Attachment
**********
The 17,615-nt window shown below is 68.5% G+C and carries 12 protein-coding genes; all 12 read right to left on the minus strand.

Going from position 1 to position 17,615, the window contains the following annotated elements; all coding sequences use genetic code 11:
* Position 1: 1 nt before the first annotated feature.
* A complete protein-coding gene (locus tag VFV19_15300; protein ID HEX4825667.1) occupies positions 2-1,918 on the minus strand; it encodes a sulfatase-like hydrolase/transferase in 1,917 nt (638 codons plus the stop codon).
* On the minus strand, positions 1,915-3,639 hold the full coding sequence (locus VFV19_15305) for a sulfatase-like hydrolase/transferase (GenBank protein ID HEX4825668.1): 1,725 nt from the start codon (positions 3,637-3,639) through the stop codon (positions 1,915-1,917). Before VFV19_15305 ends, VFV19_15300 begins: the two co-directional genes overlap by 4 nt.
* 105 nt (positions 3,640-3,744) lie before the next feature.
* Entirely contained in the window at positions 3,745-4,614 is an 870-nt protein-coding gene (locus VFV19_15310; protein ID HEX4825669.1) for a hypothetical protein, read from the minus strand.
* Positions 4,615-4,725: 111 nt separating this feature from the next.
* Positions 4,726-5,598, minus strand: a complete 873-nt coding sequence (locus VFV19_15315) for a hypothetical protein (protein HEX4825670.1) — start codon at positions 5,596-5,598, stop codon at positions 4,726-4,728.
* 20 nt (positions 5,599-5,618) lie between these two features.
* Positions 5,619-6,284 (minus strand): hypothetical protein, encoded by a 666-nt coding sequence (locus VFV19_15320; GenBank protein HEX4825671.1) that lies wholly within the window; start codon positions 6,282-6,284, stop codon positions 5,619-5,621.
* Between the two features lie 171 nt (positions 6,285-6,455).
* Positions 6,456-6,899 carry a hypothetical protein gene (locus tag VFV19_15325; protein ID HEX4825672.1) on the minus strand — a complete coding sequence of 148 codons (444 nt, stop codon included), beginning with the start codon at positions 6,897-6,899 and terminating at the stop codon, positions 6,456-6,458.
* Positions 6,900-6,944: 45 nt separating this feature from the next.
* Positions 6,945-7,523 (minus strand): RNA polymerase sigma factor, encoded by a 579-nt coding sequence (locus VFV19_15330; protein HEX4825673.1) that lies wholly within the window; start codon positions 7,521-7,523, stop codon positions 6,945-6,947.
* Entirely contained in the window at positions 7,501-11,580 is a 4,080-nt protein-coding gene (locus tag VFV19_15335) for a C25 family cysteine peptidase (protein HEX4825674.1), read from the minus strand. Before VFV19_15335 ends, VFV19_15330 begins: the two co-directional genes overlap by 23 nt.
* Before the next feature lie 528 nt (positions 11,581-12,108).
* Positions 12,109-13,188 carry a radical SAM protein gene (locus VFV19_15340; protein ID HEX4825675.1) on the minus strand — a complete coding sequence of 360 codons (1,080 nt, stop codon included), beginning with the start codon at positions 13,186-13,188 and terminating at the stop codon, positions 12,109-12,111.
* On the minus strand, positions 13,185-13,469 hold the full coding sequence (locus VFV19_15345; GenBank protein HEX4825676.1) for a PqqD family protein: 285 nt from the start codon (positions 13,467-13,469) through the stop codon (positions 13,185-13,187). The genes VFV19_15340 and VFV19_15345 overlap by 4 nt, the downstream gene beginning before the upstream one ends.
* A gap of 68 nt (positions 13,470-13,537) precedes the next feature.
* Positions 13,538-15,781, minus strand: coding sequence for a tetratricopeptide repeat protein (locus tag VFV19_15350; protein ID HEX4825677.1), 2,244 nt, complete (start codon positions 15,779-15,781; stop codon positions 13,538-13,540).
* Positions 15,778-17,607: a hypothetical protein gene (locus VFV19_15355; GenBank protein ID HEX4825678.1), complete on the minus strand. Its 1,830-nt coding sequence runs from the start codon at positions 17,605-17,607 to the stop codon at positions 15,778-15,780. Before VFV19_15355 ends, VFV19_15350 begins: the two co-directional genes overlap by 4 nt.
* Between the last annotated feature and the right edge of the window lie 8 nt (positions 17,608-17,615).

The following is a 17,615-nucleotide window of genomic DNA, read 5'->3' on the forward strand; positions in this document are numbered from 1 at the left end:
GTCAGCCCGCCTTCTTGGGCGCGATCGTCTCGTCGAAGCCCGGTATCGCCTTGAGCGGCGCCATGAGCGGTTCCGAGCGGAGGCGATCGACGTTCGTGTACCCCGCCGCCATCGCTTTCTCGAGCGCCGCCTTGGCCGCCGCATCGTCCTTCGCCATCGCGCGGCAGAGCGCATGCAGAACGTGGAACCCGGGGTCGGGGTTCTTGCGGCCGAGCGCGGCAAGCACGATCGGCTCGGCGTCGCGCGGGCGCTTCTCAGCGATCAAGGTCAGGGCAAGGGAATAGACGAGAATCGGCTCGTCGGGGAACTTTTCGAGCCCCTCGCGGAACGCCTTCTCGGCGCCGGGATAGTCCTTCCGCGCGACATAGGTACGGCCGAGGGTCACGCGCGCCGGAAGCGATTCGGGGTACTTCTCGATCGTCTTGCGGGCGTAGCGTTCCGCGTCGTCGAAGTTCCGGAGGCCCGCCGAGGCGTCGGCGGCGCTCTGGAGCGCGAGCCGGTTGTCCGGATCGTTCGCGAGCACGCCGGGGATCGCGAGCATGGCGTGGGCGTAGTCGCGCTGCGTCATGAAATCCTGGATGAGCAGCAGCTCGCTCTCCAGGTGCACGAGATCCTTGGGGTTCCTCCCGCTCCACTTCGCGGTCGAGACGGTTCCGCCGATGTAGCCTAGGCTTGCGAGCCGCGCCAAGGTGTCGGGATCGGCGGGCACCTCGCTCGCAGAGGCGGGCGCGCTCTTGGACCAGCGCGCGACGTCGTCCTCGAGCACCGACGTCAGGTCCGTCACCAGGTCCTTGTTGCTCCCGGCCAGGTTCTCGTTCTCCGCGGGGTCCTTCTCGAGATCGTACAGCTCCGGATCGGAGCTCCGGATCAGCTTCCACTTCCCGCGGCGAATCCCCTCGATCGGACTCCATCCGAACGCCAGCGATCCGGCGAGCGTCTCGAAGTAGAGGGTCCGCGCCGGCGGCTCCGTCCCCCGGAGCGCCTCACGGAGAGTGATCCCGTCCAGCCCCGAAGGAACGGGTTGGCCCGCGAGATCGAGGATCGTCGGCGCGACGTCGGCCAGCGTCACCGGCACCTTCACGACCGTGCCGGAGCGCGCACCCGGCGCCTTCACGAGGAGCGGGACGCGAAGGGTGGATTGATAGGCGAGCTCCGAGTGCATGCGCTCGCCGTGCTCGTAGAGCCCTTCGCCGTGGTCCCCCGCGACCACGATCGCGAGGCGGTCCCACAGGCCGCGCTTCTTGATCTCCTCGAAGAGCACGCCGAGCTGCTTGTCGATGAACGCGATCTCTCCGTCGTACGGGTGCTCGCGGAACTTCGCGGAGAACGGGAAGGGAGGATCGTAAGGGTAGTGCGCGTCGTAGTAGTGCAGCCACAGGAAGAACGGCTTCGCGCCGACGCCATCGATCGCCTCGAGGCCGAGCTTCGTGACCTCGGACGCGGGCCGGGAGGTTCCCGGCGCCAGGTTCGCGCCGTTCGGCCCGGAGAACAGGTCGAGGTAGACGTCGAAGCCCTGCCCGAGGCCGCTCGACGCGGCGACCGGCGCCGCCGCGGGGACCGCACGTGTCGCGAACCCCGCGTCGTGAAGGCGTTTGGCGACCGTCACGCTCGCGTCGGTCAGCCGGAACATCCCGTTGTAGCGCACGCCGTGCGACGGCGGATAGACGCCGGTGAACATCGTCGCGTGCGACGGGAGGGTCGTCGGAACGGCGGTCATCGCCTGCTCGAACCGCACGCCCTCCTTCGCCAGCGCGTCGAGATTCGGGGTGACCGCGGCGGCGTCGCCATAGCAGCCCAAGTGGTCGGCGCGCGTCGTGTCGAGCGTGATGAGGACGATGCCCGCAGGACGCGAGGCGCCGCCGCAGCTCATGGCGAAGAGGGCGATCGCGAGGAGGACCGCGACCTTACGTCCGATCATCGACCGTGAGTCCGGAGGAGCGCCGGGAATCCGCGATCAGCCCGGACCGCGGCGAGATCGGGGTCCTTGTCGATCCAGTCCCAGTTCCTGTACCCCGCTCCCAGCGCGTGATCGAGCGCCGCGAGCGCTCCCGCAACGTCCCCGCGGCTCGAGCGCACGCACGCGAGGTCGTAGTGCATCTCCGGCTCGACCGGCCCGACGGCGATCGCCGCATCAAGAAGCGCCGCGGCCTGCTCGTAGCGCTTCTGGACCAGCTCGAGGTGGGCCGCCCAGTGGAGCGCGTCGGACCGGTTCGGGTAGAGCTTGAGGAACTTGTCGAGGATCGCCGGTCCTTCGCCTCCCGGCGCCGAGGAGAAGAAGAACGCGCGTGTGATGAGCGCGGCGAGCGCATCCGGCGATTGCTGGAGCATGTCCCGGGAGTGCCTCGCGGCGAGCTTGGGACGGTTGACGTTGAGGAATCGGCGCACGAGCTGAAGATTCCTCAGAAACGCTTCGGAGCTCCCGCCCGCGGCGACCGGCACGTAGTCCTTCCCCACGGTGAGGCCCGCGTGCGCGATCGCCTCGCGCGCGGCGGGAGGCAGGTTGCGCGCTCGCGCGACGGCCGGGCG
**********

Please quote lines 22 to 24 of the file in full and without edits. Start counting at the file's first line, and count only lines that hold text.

* Positions 15,778-17,607: a hypothetical protein gene (locus VFV19_15355; GenBank protein ID HEX4825678.1), complete on the minus strand. Its 1,830-nt coding sequence runs from the start codon at positions 17,605-17,607 to the stop codon at positions 15,778-15,780. Before VFV19_15355 ends, VFV19_15350 begins: the two co-directional genes overlap by 4 nt.
* Between the last annotated feature and the right edge of the window lie 8 nt (positions 17,608-17,615).

The following is a 17,615-nucleotide window of genomic DNA, read 5'->3' on the forward strand; positions in this document are numbered from 1 at the left end: